Oral surgery is the area of medicine concerned with correcting problems or damage to the mouth, teeth and jaw. It is often referred to as "Oral and Maxillofacial Surgery" which combines oral surgery with surgery on the structures of the face, sinuses and neck.
Oral surgery is commonly performed to remove wisdom teeth, prepare the mouth for dentures, repair jaw problems and perform root canals. Oral surgeons may also perform more advanced procedures as required after trauma or severe disease damages the structures of the mouth.
A number of conditions may require oral surgery, including:
Wisdom teeth, otherwise known as third molars, are the last set of teeth to develop. Sometimes these teeth emerge from the gum line and the jaw is large enough to allow room for them, but most of the time, this is not the case. More often, one or more of these third molars fails to emerge in proper alignment or fails to fully emerge through the gum line and becomes entrapped or "impacted" between the jawbone and the gum tissue. Impacted wisdom teeth can result in swelling, pain, and infection of the gum tissue surrounding the wisdom teeth. In addition, impacted wisdom teeth can cause permanent damage to nearby teeth, gums, and bone and can sometimes lead to the formation of cysts or tumors that can destroy sections of the jaw. Therefore, dentists recommend people with impacted wisdom teeth have them surgically removed.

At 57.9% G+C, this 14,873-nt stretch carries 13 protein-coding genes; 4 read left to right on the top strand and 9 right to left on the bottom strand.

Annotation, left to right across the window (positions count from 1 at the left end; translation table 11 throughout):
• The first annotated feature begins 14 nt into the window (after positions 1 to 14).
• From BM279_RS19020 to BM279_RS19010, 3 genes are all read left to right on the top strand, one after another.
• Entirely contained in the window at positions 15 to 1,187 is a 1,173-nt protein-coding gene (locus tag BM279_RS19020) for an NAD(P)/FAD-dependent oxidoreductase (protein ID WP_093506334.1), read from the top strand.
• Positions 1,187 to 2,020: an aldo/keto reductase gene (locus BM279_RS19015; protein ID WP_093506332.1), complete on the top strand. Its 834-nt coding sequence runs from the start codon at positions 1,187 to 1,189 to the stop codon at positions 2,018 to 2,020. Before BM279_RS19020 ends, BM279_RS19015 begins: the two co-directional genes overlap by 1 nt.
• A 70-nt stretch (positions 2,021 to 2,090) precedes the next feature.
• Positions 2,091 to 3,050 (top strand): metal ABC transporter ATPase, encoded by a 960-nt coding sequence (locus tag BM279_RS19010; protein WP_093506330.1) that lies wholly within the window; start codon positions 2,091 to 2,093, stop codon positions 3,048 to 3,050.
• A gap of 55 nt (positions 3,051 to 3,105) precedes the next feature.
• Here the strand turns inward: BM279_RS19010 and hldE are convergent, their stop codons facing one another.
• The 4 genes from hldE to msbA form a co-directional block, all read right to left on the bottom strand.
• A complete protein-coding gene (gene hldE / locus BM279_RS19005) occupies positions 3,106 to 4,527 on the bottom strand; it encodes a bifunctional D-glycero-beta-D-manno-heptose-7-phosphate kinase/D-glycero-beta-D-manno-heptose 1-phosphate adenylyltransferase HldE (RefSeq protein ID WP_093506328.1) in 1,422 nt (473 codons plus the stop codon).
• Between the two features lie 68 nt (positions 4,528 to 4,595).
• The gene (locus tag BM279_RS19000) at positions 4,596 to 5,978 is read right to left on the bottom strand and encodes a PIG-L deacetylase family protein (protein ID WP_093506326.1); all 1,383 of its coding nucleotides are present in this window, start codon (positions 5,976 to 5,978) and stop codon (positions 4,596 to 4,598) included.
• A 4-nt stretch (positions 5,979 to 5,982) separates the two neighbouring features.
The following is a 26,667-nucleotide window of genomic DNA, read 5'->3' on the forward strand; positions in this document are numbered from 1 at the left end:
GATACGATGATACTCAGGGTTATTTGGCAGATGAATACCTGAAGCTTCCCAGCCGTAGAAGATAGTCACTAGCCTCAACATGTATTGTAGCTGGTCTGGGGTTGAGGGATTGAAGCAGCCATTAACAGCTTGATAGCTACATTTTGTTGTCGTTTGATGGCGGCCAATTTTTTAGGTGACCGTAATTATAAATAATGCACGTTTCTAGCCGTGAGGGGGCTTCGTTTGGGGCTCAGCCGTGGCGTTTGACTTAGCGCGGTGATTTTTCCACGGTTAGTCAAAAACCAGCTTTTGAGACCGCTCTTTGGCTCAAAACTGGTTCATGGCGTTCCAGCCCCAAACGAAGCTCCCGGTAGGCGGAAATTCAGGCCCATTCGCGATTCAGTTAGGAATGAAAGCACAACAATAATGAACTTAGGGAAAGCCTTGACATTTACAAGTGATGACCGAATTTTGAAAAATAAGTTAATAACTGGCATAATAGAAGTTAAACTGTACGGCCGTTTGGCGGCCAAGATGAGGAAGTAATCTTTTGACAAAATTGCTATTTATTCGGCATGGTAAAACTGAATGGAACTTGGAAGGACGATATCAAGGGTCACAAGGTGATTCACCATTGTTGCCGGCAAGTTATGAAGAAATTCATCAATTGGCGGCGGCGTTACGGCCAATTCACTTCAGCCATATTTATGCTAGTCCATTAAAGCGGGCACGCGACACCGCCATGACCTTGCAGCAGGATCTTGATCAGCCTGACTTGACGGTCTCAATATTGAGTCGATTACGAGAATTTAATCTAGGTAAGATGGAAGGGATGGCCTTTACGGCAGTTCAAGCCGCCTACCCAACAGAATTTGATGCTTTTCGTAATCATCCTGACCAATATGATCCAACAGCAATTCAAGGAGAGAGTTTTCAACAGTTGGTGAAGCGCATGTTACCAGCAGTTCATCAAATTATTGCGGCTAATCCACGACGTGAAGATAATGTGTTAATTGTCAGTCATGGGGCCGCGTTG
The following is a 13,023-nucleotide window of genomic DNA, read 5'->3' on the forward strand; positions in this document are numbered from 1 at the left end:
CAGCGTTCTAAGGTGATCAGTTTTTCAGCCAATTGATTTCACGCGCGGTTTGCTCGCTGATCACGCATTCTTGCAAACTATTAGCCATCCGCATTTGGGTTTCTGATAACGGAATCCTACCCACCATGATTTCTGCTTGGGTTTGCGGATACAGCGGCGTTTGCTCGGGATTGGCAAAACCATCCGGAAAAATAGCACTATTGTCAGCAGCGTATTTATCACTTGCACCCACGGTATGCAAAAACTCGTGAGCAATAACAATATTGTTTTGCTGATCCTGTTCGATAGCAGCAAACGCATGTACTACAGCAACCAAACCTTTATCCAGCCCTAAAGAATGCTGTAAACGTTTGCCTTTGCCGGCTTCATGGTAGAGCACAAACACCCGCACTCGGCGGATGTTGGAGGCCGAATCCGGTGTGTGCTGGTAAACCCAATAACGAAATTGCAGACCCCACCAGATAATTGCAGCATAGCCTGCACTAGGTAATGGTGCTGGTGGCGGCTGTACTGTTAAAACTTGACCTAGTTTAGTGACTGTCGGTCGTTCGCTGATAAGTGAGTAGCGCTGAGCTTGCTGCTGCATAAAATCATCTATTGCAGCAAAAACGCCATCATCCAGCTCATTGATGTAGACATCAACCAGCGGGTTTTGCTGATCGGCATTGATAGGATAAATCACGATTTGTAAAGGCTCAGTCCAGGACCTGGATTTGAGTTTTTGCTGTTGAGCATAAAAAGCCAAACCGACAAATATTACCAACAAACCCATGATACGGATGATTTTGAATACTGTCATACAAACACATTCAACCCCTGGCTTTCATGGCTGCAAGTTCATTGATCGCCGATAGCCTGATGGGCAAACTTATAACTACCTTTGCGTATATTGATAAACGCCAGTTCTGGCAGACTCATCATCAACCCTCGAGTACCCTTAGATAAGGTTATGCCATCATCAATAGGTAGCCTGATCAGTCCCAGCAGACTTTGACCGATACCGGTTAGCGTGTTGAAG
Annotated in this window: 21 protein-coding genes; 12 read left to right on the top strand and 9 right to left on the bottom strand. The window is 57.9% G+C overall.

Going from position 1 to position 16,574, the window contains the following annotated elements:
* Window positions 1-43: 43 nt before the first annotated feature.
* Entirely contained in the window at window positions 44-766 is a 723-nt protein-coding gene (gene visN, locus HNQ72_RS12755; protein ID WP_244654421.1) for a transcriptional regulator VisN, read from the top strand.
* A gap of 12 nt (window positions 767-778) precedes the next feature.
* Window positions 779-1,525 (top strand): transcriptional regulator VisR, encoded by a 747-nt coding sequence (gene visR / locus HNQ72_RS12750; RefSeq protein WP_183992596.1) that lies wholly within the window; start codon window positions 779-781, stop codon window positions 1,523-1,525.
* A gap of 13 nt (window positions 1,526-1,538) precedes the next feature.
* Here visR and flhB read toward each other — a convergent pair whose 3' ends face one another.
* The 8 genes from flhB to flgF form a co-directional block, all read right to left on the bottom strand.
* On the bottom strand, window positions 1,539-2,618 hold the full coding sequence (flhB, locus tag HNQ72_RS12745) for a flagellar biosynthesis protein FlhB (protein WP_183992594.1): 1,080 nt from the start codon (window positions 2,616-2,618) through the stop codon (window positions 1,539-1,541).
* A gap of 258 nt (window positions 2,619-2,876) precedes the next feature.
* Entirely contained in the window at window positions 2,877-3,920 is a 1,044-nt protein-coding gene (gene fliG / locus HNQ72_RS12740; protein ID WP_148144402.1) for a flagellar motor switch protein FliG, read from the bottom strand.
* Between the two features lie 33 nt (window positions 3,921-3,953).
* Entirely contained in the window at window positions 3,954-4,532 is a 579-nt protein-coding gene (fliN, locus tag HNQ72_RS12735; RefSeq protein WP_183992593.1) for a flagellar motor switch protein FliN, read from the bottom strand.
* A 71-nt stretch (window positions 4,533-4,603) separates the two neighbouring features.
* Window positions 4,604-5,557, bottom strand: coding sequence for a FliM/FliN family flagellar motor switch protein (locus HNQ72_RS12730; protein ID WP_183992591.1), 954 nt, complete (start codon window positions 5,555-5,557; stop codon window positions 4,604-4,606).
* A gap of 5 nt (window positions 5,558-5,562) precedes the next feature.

It's not just wisdom teeth that sometimes become impacted and need to be removed. Other teeth, such as the cuspids and the bicuspids can become impacted and can cause the same types of problems described with impacted wisdom teeth.
Dental implants are an option for tooth loss due to an accident or infection or as an alternative to dentures. The implants are tooth root substitutes that are surgically anchored in place in the jawbone and act to stabilize the artificial teeth to which they are attached. Suitable candidates for dental implants need to have an adequate bone level and density, must not be prone to infection, and must be willing to maintain good oral hygiene practices.
- Unequal jaw growth. In some individuals, the upper and lower jaws fail to grow properly. This can cause difficulty in speaking, eating, swallowing, and breathing. While some of these problems -- like improper teeth alignment -- can be corrected with braces and other orthodontic appliances, more serious problems require oral surgery to move all or part of the upper jaw, lower jaw, or both into a new position that is more balanced, functional, and healthy.
- Improve fit of dentures. For first-time denture wearers, oral surgery can be done to correct any irregularities of the jaws prior to creating the dentures to ensure a better fit. Oral surgery can also help long-term denture wearers. Supporting bone often deteriorates over time resulting in dentures that no longer fit properly. In severe cases, an oral surgeon can add a bone graft to areas where little bone remains.
- Temporomandibular joint (TMJ) disorders. Dysfunction of the TMJ, the small joint in front of the ear where the skull and lower jaw meet, is a common source of headache and facial pain. Most patients with TMJ disorders can be successfully treated with a combination of oral medications, physical therapy, and splints. However, joint surgery is an option for advanced cases and when the diagnosis indicates a specific problem in the joint.